Moving away from city hustle and bustle to a quiet, peaceful acreage is many peoples’ dream. But, without wanting to ruin this dream, it’s important to remember that your “vision splendid” will need extra money and time to maintain.
It may look perfect when you move in but the gardens and paddocks surrounding your new house need regular upkeep. Bushfire prevention, fences and driveways all need to be considered. Additional funds will also be needed to buy machinery such as ride-on mowers, chainsaws, hedge trimmers, brush cutters and similar, along with a reliable ute and possibly a tractor. Be prepared to learn – and learn fast – a wide range of skills including fixing and fencing.
Depending on the season, you may have to put aside up to one full day of your week to keep your acreage neat and tidy. And while you may want to give yourself a break for awhile, remember that the longer you leave this maintenance, the harder it will be to get it under control again! Less maintenance can also equal a high possibility of snakes and other dangerous wildlife hanging around your home or rabbits scrambling through fences you haven’t fixed and eating your home-grown veggies.
Yes, that’s right, we did say home-grown veggies! It’s probably one of the reasons you moved away from the city – to enjoy more space to garden, which you’ve always loved. By all means, treasure the opportunity to do so and especially, to grow your own veggies, herbs and more.
A veggie patch also means less mowing for you and can see you simply enjoying time outdoors, rather than long hours spent in tough repairs. Alternatively, why not plant a native garden? Don’t forget though that both veggie patches and native gardens can take time to establish themselves.
Another good way to lessen mowing and maintenance time is to bring in livestock such as cattle and sheep. Alpacas, in particular, can be a good idea as they are easy to look after, even for children, and are highly efficient eaters. Again, however, these animals will need extra care and depending on your lifestyle and priorities, may not work for you.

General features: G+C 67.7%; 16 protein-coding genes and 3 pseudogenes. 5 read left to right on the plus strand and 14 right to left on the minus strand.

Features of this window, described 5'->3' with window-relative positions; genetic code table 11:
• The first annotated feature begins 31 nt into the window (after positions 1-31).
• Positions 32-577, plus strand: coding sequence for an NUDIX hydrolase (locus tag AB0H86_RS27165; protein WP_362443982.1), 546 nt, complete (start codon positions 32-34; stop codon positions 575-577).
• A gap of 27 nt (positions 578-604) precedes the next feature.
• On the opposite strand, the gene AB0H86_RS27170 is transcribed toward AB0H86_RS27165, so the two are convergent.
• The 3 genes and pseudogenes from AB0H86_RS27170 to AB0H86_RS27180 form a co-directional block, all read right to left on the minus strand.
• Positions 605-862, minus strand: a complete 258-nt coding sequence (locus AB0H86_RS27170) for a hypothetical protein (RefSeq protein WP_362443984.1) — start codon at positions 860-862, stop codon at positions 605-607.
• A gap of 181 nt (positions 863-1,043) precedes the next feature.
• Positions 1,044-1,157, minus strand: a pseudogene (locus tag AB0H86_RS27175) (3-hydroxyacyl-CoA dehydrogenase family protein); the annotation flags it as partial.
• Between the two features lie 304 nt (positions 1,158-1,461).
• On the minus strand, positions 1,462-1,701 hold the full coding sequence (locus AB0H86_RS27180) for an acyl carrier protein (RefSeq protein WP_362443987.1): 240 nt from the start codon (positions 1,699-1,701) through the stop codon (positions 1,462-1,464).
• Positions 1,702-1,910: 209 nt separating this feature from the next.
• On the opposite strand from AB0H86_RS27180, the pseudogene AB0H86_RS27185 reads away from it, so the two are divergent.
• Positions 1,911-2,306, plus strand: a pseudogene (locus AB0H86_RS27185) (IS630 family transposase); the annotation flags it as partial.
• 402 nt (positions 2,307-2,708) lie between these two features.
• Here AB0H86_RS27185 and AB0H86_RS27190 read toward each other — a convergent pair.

However, if you simply want to own some animals which wouldn’t be suitable in the city, smaller animals like chickens and goats are a great place to start. Goats will help you trim the grass while chickens’ fresh eggs can be enjoyed by the whole family.
At the end of the day, you might decide country living isn’t right for you. But we encourage you to give it a good try before throwing in the towel. There’s no doubt you’ll be trying things you never thought you would do, such as driving a tractor, fixing a fence, feeding an alpaca or growing veggies. And accidents and bad times will happen including bush fires, floods and similar.
But be patient and kind – both to yourself and your new property. Plenty of tree changers soon learn that the extra time and money needed to care for their rural dream is worth it. You may now have to spend a day a week on the ride-on mower but if you were in the city, you would probably spend about the same time stuck in commuting traffic! Always come back to the reason you first wanted to make this rural move and if all else fails, give yourself a time limit as to whether you will stay there long term – or not.